KUALA LUMPUR, July 16 - Is there a phrase more dreadful than "item on offer”?

Surely I must be joking, you say - isn’t it better to enjoy a discount, to get more of something for less? Indeed that is the idea, certainly.

Yet when I come back to our hotel room with a humongous basketful of strawberries from the farmer’s market with barely enough time to gorge on them all before checkout, it looks decidedly unlike a real deal.

And so it is with my regular visits to the supermarkets and pasar pagi; who can resist the temptation of fresh produce on offer. Get more for less.

Except what we get more of – more often than not – is more food wastage if the produce ripens and spoils before we can get to them all.

Sometimes freezing helps. Take bananas for instance; I usually eat one or two fresh and the rest are peeled and kept frozen in a container for later use in smoothies and yoghurt bowls.

Another approach is to ferment the produce - homemade kimchi and sauerkraut, anyone?

Don’t waste a surplus of ripe cherry tomatoes!
Don’t waste a surplus of ripe cherry tomatoes!

But my preferred method of dealing with a surfeit of fresh vegetables is to cook them, typically by roasting. This is my go-to technique with extra punnets of cherry tomatoes that are ripe and approaching past their prime.

Once they have been roasted - tossed briefly in olive oil and with plenty of garlic; a generous dusting of freshly ground black pepper and sea salt, and we’re done! - they can be kept in sterilised glass jars and topped up with more olive oil to keep them fridge safe for weeks.

Fresh garlic adds plenty of aromatic notes.
Fresh garlic adds plenty of aromatic notes.

Then it’s only a matter of spooning some out to add to a soup or a stir fry, or my favourite way of enjoying them - in a simple, no frills pasta that is packed full of flavour.

Finally, the secret to buying more for less - a tasty dish that proves less is more.

ROASTED TOMATO & GARLIC FUSILLI

Roasting cherry tomatoes are always better with the ripe variety; unripe tomatoes can be employed fresh in salads, such as a som tam mamuang (green mango salad), or pickled as a relish or sandwich stuffer.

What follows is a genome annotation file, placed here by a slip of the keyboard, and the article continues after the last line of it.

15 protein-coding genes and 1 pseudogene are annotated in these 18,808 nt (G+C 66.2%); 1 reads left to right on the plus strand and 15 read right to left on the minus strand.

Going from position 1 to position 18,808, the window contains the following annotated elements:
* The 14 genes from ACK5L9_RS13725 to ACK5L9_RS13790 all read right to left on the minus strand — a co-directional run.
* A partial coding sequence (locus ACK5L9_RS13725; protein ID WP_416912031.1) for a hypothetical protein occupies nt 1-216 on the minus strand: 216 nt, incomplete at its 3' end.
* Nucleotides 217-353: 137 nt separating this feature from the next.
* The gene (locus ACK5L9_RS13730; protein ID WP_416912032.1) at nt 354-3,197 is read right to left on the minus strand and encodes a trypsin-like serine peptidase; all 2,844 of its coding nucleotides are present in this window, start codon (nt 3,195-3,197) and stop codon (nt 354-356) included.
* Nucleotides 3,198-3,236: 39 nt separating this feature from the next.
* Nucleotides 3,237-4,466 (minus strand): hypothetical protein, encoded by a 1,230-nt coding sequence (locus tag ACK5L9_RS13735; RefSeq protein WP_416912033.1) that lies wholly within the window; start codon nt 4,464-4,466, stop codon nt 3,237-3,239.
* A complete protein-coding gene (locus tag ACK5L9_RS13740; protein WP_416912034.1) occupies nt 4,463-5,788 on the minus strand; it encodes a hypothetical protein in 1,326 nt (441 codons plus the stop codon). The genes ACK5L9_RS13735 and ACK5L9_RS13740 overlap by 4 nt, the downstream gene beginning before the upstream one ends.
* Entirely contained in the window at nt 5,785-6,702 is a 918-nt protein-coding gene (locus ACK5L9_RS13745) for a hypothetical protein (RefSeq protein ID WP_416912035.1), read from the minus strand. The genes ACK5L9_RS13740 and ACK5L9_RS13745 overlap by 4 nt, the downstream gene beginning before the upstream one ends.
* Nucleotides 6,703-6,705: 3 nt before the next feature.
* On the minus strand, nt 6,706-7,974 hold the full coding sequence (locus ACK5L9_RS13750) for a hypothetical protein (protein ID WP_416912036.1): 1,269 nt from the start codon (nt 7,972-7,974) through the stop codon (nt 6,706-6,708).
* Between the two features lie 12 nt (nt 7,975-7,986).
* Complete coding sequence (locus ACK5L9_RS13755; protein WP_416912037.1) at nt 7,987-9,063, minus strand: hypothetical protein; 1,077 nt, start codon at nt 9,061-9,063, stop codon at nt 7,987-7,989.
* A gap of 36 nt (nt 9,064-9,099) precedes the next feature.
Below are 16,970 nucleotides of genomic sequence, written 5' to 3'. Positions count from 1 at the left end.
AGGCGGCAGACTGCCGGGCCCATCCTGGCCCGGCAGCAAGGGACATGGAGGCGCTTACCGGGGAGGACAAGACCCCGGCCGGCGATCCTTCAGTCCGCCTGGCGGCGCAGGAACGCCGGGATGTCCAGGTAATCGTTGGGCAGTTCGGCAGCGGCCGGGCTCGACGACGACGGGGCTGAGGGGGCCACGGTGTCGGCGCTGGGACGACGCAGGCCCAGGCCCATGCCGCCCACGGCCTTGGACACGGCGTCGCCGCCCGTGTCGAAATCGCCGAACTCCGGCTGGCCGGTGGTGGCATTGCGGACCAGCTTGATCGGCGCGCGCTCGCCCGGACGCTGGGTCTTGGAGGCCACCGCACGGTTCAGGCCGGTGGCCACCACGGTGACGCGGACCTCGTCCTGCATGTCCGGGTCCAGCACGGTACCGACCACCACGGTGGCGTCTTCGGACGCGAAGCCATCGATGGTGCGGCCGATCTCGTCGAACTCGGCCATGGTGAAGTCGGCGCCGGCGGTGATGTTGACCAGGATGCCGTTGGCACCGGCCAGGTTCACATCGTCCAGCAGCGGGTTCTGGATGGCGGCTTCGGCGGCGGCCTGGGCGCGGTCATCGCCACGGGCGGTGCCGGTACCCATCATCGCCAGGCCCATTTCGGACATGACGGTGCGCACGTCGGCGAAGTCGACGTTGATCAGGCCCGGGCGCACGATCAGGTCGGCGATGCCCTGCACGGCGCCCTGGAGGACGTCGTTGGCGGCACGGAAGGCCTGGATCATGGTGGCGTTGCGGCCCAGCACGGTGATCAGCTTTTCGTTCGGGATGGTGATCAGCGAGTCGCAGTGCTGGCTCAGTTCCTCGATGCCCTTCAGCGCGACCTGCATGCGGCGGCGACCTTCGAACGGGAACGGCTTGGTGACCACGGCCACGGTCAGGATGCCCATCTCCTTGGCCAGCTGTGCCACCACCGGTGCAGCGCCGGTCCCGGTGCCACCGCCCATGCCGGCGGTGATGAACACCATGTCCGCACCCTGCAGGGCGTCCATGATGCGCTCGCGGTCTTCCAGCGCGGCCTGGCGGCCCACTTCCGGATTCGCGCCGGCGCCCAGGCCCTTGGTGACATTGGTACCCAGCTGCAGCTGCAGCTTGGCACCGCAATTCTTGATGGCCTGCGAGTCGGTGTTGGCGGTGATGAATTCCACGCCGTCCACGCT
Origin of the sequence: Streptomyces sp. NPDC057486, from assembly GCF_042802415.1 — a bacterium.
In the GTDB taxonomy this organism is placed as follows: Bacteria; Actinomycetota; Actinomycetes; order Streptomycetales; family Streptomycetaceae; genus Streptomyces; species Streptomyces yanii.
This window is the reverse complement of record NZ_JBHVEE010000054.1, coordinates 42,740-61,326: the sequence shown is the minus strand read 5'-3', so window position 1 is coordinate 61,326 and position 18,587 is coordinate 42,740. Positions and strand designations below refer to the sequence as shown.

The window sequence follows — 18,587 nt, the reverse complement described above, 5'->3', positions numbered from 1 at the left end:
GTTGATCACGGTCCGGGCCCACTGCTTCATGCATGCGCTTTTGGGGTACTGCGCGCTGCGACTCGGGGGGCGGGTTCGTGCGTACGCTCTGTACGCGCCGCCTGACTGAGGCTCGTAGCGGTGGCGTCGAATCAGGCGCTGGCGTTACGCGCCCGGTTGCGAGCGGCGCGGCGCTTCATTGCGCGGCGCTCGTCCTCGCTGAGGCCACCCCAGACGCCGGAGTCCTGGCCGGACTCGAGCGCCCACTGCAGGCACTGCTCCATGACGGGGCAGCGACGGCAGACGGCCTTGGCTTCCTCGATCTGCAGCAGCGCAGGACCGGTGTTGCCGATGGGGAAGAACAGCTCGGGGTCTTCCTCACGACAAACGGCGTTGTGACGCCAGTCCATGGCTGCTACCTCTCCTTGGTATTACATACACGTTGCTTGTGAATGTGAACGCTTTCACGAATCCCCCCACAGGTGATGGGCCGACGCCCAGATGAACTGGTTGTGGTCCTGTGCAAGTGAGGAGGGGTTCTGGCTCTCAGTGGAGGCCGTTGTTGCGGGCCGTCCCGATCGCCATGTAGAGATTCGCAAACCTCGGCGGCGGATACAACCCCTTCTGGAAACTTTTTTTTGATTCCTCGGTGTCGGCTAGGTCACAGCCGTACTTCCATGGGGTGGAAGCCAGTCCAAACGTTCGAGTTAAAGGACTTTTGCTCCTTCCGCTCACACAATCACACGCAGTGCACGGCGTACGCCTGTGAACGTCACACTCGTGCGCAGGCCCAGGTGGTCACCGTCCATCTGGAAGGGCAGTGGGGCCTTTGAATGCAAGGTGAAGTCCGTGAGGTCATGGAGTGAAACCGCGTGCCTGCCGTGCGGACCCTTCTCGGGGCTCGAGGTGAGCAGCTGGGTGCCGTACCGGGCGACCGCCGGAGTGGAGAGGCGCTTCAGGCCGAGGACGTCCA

Could you roast the tomatoes without the garlic? Certainly you may but the flavour would be thinner, I’m afraid. If you eschew garlic you might try offsetting the loss of aromatics with herbs such as rosemary (added together during roasting) or fresh basil (added afterwards and allowed to wilt in the residual heat).

There aren’t many ingredients here. For the remainder: use good extra virgin olive oil (despite what you might have read, this can be used for roasting, not only as salad dressing) and your favourite pasta.

'Fusilli' is a shape of pasta that is formed into corkscrews.
'Fusilli' is a shape of pasta that is formed into corkscrews.

As for the latter, my own favourite for straightforward, no frou-frou pastas like this would be the fusilli, a shape of pasta that is formed into corkscrews. The twirls provide plenty of crooks and crannies to hold the flavourful roasted tomato juices and garlic oils.

Ingredients

1 punnet (approx. 10-12) cherry tomatoes, halved

1 bulb of garlic, separated into cloves and sliced

4 tablespoons extra-virgin olive oil

Freshly ground black pepper and sea salt

150g dried fusilli (approx. 2 servings)

1.5 litres water

Salt

Method

Preheat the oven to 200°C. Prepare a large baking tray by covering it with aluminium foil. Add the halved cherry tomatoes, sliced garlic and extra-virgin olive oil. Mix well, making sure to coat everything evenly. Season with freshly ground black pepper and sea salt.

Roast the cherry tomatoes and garlic together in a single tray.
Roast the cherry tomatoes and garlic together in a single tray.

Roast the tomatoes and garlic in the preheated oven for 30-40 minutes until tomatoes are wilted and wrinkly, and the garlic have turned a golden brown and crispy at the edges.

The twirls of the pasta hold the flavourful roasted tomato juices and garlic oils.
The twirls of the pasta hold the flavourful roasted tomato juices and garlic oils.

Meanwhile, boil the fusilli pasta in a large pot of generously salted water according to package directions (the time for al dente will differ according to the brand so don’t throw away the package before reading it).

Once cooked to directions, drain the water. Add the roasted tomatoes and garlic directly into the pot with the pasta. Toss evenly. Transfer to individual plates and serve immediately.

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